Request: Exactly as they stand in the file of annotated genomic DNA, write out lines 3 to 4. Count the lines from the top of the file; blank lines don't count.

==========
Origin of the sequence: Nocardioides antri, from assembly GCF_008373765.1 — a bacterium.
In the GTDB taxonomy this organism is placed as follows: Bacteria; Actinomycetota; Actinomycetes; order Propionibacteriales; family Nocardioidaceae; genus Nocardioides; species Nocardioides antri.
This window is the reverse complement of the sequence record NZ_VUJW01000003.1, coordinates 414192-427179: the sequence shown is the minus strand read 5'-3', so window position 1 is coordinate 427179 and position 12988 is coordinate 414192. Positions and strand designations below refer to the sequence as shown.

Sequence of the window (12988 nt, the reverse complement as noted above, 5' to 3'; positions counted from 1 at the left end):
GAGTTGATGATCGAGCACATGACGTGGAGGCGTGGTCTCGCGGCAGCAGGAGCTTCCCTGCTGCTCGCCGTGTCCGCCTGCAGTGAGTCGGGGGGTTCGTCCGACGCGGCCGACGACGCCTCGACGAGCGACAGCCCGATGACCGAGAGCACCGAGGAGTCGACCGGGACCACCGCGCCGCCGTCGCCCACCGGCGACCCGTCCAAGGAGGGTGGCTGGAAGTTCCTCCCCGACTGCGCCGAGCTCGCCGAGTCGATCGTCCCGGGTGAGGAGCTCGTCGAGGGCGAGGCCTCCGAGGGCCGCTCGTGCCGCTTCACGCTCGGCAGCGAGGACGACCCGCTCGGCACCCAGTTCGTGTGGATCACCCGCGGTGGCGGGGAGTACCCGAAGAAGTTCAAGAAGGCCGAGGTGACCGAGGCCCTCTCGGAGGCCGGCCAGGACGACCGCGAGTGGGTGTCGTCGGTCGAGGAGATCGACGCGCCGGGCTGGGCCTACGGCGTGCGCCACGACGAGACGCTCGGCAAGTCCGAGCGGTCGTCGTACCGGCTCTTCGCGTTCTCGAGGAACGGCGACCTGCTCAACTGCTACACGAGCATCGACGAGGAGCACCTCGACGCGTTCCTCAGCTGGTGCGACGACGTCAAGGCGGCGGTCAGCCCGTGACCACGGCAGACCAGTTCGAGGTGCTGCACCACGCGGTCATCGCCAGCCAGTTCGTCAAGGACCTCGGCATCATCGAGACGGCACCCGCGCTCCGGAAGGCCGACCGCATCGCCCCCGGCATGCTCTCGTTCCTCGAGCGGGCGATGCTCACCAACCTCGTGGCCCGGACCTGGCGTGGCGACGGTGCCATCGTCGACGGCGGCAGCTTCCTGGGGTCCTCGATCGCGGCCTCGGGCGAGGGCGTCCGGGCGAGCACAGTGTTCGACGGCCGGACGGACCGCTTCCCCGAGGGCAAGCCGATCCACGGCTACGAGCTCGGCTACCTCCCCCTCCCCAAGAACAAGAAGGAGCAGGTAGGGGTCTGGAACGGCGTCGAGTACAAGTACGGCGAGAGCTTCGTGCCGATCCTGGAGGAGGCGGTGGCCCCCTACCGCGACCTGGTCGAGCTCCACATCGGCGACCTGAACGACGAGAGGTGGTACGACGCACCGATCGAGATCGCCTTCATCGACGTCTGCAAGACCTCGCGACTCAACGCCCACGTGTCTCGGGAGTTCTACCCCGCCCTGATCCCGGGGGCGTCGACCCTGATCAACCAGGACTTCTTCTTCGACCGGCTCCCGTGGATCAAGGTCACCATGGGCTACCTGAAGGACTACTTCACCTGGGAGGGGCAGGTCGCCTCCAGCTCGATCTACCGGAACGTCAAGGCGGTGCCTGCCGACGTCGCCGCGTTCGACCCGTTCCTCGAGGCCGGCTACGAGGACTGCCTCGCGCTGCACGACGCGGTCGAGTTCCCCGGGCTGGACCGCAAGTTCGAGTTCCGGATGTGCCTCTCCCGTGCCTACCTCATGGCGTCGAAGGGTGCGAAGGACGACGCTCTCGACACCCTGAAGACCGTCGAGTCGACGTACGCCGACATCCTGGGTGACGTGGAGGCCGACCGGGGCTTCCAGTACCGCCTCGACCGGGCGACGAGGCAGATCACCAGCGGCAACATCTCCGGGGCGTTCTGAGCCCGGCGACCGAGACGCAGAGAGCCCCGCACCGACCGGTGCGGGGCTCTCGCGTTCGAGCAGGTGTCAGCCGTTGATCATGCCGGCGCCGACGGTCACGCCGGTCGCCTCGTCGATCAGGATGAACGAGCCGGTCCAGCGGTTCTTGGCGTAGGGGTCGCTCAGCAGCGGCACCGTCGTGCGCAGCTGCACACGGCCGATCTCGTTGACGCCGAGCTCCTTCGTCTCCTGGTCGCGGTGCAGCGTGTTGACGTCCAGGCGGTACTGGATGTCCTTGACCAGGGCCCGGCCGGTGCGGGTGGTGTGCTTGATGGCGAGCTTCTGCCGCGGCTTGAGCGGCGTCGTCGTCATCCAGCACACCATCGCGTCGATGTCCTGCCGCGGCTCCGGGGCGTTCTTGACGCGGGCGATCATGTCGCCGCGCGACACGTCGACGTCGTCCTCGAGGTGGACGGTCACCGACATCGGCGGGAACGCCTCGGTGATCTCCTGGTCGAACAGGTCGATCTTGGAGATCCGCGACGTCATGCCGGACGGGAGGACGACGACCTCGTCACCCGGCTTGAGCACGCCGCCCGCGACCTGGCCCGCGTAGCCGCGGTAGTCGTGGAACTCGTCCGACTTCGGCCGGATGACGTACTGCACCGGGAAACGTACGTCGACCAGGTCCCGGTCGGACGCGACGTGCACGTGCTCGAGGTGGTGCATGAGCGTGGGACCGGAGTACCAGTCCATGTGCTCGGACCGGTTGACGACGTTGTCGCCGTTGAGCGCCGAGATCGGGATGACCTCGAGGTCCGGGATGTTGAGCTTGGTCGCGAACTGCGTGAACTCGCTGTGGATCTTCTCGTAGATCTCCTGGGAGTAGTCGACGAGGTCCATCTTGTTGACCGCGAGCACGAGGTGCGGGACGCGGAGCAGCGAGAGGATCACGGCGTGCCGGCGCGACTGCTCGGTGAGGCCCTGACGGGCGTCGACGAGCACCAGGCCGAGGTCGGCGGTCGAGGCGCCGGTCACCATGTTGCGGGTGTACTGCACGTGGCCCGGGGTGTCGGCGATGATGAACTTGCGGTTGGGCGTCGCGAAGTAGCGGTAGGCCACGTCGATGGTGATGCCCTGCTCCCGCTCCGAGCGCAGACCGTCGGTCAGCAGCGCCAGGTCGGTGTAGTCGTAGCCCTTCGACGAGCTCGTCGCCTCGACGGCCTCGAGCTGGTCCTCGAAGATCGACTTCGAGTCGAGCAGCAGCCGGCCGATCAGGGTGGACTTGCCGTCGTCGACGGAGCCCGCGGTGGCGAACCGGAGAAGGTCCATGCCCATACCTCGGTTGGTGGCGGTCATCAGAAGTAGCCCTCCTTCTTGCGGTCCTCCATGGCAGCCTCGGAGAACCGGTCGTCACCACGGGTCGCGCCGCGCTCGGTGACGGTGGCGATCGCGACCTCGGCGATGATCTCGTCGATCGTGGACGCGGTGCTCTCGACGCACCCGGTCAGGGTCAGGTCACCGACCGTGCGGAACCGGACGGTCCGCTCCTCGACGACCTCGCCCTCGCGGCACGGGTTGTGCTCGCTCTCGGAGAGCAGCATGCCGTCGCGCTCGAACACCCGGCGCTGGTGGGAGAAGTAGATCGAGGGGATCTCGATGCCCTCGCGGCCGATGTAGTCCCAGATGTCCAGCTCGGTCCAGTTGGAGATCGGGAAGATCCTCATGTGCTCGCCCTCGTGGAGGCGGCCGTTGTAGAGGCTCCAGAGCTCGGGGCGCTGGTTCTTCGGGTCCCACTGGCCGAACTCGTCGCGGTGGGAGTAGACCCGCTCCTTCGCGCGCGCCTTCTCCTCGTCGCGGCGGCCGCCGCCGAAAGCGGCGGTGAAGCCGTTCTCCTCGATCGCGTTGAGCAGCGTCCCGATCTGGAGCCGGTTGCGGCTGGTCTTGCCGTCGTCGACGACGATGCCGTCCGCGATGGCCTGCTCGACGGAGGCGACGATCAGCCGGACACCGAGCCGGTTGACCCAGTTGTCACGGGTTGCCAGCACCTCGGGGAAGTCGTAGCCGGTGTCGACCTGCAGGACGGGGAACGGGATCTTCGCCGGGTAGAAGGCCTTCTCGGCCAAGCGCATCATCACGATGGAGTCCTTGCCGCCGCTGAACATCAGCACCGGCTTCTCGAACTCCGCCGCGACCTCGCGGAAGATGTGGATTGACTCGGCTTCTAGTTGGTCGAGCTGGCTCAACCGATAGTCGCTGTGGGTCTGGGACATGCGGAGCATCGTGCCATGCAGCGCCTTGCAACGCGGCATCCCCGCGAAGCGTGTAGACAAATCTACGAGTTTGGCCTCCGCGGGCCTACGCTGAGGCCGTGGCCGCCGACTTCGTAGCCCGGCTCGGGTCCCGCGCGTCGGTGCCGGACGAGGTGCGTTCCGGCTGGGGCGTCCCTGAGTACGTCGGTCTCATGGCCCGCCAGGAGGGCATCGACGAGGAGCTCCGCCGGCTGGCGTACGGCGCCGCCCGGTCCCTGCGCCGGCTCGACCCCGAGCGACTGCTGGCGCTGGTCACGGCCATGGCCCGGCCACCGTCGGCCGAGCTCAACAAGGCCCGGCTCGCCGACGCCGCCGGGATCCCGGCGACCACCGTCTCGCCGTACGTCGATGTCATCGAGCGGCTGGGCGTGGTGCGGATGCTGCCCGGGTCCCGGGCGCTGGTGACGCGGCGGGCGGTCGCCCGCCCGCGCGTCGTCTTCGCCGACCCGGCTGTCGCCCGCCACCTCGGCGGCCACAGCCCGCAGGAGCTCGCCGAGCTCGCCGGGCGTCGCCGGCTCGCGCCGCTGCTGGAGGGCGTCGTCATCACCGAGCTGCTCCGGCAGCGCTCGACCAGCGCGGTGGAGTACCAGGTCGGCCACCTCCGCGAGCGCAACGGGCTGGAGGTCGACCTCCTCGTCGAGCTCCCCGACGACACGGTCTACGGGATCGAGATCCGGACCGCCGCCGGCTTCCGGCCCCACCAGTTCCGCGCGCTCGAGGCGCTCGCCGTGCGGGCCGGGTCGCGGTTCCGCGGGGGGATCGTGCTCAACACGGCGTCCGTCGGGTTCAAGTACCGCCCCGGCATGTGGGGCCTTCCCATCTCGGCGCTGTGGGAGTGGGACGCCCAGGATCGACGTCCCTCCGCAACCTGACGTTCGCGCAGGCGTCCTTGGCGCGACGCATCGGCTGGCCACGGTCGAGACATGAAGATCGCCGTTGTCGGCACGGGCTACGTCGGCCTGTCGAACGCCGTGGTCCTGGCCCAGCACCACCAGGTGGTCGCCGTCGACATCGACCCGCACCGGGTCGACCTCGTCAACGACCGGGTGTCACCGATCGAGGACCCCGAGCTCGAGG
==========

This window is the reverse complement of the sequence record NZ_VUJW01000003.1, coordinates 414192-427179: the sequence shown is the minus strand read 5'-3', so window position 1 is coordinate 427179 and position 12988 is coordinate 414192. Positions and strand designations below refer to the sequence as shown.

Sequence of the window (12988 nt, the reverse complement as noted above, 5' to 3'; positions counted from 1 at the left end):